We like to think we are invincible, full of infinite energy and able to handle anything life may throw at us. It’s understandable considering Western society places a premium on heroic endurance in the face of adversity or challenge.
Truth is, though, our emotional, physical and mental energy are not infinite. We ALL have an absolute rock bottom where we simply cannot do one. more. thing.
And living with child loss means I exhaust my resources sooner than many.
I love this concrete representation of my limitations. It has helped me understand that it’s OK to say, “no” and it’s human to have to.
I hope it gives you courage to do the same.
The basic idea is that everyone starts with a finite number of “spoons” representing the energy, attention and stamina that can be accessed for any given day. When you do something, you remove a spoon(or two or three) based on the effort required. When you have used up all your spoons, you are operating at a deficit.
Like a budget, you can only do that so long before you are in big trouble.
I try to limit the time I spend perusing old photos and old social media posts of my missing son.
I’ve learned that while they remind me of sweet memories and happy times they also prick my heart in ways nothing else can.
I was looking for something specific the other day and had to scroll through Dominic’s Facebook page to find it. As I did, I began reading some of the back and forth comments under the posts and pictures.
This time it wasn’t what was said or where the photos were taken that hurt my heart.
Instead it was the tiny little time stamp underneath the words that took my breath away.
Nothing more recent than seven years ago was recorded.
I’d like to encourage my fellow travelers in this Valley today.
Often I write about and share the hardest parts of this journey. Because there are so, so many hard parts!
And they are rarely spoken about above a whisper (if at all!) in greater society. I am determined to be as honest as possible lest I know of a hidden danger along the way and fail to warn you.
But there are also precious joys tucked away along the difficult path.
The trick is to train your eye to see them and your heart to receive them.
I’ll be the first to admit that for months (probably two years) despair and sorrow and loss were all I could truly feel.
Bereft is the word I’d choose if forced to choose only one.
I became so adept at finding the sad in every situation I fell out of practice in finding anything else.
To be honest, it didn’t take much to find the sad. Holidays were duller, celebrations were always missing one, even a sunrise didn’t shine as brightly knowing Dominic was never going to set eyes on that day’s bright glow.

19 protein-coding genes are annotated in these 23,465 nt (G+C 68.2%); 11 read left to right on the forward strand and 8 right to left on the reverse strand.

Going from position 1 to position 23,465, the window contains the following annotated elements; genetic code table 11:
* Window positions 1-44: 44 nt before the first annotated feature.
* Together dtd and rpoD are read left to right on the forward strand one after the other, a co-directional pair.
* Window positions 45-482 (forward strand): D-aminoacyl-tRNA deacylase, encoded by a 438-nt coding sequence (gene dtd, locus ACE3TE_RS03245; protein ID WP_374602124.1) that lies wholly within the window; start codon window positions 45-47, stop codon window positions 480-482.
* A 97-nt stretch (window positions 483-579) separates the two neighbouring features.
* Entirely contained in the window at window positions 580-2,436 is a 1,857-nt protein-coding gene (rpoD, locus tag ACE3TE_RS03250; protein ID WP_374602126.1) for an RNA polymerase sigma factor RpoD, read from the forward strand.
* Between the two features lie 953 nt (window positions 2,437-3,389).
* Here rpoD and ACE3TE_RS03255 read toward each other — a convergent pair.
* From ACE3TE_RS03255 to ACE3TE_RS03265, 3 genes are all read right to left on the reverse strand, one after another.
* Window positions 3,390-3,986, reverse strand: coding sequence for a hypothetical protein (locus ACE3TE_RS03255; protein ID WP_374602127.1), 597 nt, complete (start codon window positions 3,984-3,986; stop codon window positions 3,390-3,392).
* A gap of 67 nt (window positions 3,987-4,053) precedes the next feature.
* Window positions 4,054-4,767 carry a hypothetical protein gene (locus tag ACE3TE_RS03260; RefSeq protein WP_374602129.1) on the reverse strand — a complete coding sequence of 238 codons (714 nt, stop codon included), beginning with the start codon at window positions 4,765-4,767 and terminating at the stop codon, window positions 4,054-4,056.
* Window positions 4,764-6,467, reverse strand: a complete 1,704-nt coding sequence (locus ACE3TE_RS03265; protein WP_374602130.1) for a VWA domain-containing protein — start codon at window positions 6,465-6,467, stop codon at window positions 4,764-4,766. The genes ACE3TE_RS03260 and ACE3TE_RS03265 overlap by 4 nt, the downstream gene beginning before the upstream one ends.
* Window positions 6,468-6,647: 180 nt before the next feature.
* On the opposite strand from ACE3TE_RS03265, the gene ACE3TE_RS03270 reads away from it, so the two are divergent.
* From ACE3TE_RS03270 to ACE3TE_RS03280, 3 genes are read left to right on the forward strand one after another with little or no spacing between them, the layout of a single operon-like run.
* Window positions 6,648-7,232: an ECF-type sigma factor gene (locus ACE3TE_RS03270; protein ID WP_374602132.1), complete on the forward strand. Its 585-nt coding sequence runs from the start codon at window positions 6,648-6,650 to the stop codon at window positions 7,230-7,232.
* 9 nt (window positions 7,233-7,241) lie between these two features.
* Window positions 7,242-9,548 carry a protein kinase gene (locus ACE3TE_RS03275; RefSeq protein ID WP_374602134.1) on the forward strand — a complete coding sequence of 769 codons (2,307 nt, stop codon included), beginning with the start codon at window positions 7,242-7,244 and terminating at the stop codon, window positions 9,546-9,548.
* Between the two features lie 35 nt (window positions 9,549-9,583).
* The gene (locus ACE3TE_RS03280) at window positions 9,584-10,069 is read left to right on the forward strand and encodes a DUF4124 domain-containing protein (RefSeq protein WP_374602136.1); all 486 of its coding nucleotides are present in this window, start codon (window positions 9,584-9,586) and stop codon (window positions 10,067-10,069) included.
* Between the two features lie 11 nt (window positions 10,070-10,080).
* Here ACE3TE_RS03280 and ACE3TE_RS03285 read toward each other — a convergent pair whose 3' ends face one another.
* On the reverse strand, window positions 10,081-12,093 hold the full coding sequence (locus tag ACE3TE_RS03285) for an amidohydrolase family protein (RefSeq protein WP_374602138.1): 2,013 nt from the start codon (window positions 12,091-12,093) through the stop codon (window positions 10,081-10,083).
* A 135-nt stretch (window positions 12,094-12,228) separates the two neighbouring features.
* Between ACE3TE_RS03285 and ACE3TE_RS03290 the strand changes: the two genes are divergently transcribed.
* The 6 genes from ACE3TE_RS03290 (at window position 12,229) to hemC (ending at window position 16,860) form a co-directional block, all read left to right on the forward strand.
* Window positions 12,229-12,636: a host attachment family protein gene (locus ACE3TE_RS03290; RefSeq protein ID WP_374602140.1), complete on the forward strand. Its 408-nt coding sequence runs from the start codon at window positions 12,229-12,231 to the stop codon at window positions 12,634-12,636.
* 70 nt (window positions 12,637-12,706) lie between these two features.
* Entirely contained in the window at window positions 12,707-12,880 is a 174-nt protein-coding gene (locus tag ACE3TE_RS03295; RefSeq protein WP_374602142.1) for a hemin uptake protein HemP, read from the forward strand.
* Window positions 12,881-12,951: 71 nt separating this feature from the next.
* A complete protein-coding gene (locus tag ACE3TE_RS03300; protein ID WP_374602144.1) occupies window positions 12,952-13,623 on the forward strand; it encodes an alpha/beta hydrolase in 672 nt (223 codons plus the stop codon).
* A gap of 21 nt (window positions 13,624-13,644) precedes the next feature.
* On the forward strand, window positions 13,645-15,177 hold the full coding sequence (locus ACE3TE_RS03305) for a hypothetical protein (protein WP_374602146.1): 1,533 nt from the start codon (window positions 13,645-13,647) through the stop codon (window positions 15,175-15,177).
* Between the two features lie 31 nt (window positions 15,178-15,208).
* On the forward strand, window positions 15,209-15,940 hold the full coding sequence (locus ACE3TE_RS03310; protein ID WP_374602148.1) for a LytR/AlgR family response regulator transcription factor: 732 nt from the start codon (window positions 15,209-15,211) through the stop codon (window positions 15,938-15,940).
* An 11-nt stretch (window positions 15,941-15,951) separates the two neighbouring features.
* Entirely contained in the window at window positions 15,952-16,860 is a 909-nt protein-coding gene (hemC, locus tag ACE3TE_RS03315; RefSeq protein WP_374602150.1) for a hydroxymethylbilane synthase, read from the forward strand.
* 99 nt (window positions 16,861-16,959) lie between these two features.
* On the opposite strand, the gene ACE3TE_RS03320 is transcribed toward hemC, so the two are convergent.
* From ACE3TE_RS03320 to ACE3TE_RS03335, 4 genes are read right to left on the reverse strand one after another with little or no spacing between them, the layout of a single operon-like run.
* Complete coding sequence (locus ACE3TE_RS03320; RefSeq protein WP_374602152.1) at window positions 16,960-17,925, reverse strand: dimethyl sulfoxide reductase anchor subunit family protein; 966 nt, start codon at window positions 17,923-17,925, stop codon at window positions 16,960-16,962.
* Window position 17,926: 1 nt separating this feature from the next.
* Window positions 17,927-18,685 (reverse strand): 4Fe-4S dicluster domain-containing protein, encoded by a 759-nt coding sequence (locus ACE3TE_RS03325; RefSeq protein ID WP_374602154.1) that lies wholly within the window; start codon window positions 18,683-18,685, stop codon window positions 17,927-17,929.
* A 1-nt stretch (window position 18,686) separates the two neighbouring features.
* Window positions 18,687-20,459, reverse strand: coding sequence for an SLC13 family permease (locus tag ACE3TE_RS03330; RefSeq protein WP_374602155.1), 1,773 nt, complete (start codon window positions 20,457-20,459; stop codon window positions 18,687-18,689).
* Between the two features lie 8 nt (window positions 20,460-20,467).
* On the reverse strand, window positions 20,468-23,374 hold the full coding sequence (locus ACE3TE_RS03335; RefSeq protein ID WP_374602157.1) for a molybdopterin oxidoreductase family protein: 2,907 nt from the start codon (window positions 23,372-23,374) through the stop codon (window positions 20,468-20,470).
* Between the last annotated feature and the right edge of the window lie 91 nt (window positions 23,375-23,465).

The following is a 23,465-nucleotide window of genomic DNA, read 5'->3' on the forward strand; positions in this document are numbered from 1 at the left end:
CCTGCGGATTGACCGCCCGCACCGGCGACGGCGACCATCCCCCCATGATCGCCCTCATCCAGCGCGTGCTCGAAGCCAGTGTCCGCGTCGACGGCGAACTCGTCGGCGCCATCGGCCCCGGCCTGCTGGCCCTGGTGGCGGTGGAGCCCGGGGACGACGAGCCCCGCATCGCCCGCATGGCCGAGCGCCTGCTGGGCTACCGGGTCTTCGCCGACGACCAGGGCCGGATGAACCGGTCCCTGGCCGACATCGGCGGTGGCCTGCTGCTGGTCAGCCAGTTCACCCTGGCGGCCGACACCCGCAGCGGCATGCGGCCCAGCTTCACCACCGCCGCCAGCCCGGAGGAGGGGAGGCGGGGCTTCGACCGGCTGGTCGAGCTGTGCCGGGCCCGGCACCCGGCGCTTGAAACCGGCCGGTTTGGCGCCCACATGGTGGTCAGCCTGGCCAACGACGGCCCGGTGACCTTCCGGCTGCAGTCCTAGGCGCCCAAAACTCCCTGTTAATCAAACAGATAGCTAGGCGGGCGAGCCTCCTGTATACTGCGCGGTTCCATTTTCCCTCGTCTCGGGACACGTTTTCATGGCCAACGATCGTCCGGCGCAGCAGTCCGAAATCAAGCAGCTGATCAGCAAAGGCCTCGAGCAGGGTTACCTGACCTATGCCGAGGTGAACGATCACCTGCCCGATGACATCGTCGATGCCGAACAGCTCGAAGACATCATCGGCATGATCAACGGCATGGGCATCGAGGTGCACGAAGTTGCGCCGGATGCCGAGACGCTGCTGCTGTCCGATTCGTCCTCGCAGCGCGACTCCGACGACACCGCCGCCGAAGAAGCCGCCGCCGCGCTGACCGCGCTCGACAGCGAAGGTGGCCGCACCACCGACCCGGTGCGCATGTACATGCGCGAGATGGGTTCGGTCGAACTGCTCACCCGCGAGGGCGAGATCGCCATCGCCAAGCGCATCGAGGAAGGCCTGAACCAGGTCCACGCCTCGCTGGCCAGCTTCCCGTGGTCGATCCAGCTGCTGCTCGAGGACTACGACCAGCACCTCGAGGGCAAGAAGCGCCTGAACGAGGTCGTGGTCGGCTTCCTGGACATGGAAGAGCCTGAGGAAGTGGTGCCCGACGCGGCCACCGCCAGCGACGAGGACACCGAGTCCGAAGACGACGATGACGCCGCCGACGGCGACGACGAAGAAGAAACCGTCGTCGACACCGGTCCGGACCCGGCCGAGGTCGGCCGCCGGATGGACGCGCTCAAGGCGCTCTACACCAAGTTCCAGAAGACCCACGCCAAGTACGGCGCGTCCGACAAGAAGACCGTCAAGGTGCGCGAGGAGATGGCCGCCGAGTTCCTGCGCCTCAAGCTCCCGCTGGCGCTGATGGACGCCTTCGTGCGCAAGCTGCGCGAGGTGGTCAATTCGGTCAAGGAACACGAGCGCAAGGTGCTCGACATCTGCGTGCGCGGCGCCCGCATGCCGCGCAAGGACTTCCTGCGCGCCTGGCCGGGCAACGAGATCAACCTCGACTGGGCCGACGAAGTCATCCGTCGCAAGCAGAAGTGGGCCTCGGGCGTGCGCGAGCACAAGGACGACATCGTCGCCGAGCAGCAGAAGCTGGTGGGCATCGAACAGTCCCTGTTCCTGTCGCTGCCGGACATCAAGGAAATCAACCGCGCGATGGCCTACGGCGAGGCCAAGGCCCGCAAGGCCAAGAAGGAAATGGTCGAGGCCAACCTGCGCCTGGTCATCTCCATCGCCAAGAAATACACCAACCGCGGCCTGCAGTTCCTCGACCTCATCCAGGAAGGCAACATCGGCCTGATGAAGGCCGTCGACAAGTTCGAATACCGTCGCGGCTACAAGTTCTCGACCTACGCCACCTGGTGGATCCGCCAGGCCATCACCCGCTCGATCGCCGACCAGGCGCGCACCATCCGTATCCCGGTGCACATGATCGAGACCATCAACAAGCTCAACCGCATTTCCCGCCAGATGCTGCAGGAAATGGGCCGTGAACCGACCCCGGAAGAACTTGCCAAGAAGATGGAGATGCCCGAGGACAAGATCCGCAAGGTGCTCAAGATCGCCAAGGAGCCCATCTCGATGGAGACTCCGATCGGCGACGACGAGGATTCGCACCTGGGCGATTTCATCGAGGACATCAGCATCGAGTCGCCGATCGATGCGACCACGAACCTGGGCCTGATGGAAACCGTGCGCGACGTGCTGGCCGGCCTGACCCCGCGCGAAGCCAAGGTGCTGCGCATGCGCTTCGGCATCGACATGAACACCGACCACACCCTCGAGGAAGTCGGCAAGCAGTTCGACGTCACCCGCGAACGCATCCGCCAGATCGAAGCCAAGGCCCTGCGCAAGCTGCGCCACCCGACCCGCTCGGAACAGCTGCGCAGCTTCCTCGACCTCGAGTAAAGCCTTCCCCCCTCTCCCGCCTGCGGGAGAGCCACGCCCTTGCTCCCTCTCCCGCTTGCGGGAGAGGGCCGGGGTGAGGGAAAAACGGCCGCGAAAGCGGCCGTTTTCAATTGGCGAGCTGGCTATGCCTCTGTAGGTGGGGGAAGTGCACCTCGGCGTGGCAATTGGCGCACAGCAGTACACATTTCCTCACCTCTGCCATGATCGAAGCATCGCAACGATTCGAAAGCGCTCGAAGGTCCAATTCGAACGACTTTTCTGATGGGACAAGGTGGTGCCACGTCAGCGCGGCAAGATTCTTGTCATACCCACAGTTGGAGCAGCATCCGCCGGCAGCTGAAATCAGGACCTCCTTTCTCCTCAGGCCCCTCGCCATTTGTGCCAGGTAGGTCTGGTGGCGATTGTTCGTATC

At some point, unbidden, a tiny spark of gratitude-like a wildflower among weeds-drew my heart to joy. Even if I tried, I couldn’t help responding to the fact that not every moment of every day was clad in mourning clothes.
Little by little color seeped back into my life.
I found that if I grabbed those bits, held them close and meditated upon them, they soon came closer and closer together. They grew to fill not just moments but sometimes hours.
Do not be distant, O Lord, lest I become so mired in yesterday’s hurts, that I miss entirely the living gifts this day might hold.
“Liturgy for Embracing Both Joy & Sorrow” from Every Moment Holy Vol. II: Death, Grief & Hope
I can’t weigh all my blessings on a giant cosmic scale against the bruising of child loss and make it balance. But I have also realized that I don’t have to live in a constant state of bitter sadness just to prove I love my son.
It brings good things, hard things, beautiful blessings and awful bruising. I have-in the years since Dom left us-had challenges and triumphs.
I’m learning that if I pluck the flowers of joy when I see them, I’m better able to survive the moments of despair when they overtake me.
I was asked a few months ago to record a short video sharing about how my son’s death impacted my faith.
It was the first time in the more than seven years since he ran ahead to Heaven I’d tried to tell the story in so few words.
And while I’ve shared much of this same material (plus even more details, thoughts and feelings!) here on the blog, I thought a few of you may want to watch this short video to gain some background you might have missed.
I DID misspeak in one instance-my eldest son was not yet in the Air Force at that time. He was out of town though when I got the news of his brother’s accident.